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Home :: Archive :: 1997 :: January ::
New on the SHAKSPER Fileserver: Q1LEAR PERFORM
Shakespeare Electronic Conference, SHK 8.0073.  Friday, 17 January 1997.

From:           Hardy M. Cook <
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Date:           Friday, January 17, 1997
Subject:        New on the SHAKSPER Fileserver: Q1LEAR PERFORM

As of today, SHAKSPEReans may retrieve David Richman's essay, "The *King Lear*
Quarto in Rehearsal and Performance" (Q1LEAR PERFORM) from the SHAKSPER
Fileserver.

To retrieve "The *King Lear* Quarto in Rehearsal and Performance", send a
one-line mail message (without a subject line) to 
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 ,
reading "GET Q1LEAR PERFORM".

Should you have difficulty receiving this or any of the files on the SHAKSPER
Fileserver, please contact the editor at <
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Below you will find a note from David Richman regarding the essay and a brief
excerpt from it.

*******************************************************************************
From:           David M Richman <
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Date:           Tuesday, 7 Jan 1997 21:38:51 -0500 (EST)

Since so much has been made, of late, on the last lines of Lear, I'd like to
offer an electronic offprint of my account of an attempt to stage the *King
Lear* Quarto.  The production I describe took place in April, 1985, and the
account was published in *shakespeare Quarterly* Autumn, 1986.

While I remain proud of the production, humbled to have worked with so many
talented people on it, I am quick to acknowledge that other performers and
directors would, will, make far different choices than those described in this
account.  Were I again to attempt to stage the Quarto today, nearly twelve
years later, and had I the privilege of working with such talented people as I
worked with in 1985, I might try different choices.  Most particularly, I found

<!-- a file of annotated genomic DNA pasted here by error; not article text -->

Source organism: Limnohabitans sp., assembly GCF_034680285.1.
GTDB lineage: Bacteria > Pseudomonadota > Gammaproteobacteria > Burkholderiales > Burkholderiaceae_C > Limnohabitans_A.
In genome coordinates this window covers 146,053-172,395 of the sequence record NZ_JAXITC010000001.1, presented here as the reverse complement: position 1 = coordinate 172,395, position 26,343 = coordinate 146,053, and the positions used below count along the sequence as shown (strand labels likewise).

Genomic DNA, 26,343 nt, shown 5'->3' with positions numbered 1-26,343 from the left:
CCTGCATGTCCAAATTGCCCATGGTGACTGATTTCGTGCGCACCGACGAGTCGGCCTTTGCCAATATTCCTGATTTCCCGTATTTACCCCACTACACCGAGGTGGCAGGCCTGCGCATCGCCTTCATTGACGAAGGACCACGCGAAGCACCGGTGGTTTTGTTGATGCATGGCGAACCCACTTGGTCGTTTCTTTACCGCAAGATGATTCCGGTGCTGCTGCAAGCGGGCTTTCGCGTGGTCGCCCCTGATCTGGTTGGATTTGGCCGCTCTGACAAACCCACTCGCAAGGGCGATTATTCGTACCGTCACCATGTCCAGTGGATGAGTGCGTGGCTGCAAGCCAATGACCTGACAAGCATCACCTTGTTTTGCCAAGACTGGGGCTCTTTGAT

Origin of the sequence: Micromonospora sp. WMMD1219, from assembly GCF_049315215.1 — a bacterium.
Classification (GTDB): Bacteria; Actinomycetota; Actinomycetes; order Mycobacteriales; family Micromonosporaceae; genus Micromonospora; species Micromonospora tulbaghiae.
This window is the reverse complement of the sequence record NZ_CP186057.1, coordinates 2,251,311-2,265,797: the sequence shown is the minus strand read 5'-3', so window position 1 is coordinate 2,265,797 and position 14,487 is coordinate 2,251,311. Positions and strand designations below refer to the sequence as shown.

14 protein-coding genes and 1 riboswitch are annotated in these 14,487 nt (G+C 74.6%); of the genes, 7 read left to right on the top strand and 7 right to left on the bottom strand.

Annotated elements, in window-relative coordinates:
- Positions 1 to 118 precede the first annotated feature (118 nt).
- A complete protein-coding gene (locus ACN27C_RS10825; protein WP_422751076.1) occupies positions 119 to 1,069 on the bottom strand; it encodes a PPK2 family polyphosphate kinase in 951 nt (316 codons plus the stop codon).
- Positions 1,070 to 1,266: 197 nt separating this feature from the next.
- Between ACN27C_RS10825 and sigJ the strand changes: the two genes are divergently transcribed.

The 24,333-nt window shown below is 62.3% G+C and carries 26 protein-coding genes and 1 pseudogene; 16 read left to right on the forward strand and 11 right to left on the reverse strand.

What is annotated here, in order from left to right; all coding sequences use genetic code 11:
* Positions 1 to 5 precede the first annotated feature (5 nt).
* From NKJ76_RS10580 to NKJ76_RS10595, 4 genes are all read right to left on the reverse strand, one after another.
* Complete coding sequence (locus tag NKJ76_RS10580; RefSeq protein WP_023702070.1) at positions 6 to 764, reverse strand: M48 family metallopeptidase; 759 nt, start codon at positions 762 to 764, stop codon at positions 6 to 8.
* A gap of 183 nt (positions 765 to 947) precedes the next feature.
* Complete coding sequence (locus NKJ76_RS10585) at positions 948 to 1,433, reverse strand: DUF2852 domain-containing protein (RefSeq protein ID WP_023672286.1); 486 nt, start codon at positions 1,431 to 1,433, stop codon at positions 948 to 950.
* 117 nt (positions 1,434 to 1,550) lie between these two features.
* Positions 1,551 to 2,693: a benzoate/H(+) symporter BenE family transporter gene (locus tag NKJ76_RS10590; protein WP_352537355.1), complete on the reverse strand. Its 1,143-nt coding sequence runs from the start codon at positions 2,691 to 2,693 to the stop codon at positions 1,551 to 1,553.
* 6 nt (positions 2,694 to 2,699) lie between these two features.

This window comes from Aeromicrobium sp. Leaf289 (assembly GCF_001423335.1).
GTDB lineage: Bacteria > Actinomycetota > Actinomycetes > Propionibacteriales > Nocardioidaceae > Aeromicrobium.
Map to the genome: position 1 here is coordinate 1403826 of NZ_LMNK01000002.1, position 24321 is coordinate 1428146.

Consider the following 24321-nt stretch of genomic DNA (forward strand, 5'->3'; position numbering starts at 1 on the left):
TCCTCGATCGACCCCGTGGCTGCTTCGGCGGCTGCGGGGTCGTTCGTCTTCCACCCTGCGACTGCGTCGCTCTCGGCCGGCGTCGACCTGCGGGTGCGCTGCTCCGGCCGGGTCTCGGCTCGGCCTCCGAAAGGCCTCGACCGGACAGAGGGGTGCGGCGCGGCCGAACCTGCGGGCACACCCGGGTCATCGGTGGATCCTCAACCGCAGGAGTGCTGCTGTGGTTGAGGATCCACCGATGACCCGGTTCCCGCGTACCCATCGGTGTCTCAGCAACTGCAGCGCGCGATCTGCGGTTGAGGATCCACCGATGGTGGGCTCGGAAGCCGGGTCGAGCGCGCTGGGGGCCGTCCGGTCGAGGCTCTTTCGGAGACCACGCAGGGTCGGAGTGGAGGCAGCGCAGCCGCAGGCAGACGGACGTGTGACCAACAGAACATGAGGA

Lear's last lines in Quarto to be unplayable, verging on the ridiculous.  I no
longer think them ridiculous, and I'd try to play them today.  If I failed, I
would acknowledge the failure as mine.  Others might succeed.

I have subsequently worked with students on several occasions on scene studies
of the final scene in Q and F versions.  I haven't yet brought off Q to my
satisfaction, but I am still trying.

     David Richman
     University of New Hampshire

-------------------------------------------------------------------------------
"The *King Lear* Quarto in Rehearsal and Performance"

David Richman
Associate Professor of Theatre
University of New Hampshire

        For more than two and a half centuries, readers have been reasonably
content with editorial conflations of *King Lear*'s two authoritative texts,
that printed in the 1608 Quarto and that published in the 1623 Folio.  From
1838, after Macready ended the reign in the theatre of Nahum Tate's redaction
by restoring to the stage both the fool and the unhappy ending, producers and
directors have founded theatrical productions on such conflations, though they
have taken liberties with them.  A century after Macready's production,
Granville-Barker began to disentangle the Quarto from the Folio.  He argued
that the Folio offers many of Shakespeare's improving revisions and strongly
advised directors to base their productions on that text.1  During the last
decade Granville-Barker's arguments have been seized and amplified.  The issue
is far from settled, but a growing number of scholars and critics have been
arguing that the Folio represents a systematic revision of the Quarto by the
playwright.2
 

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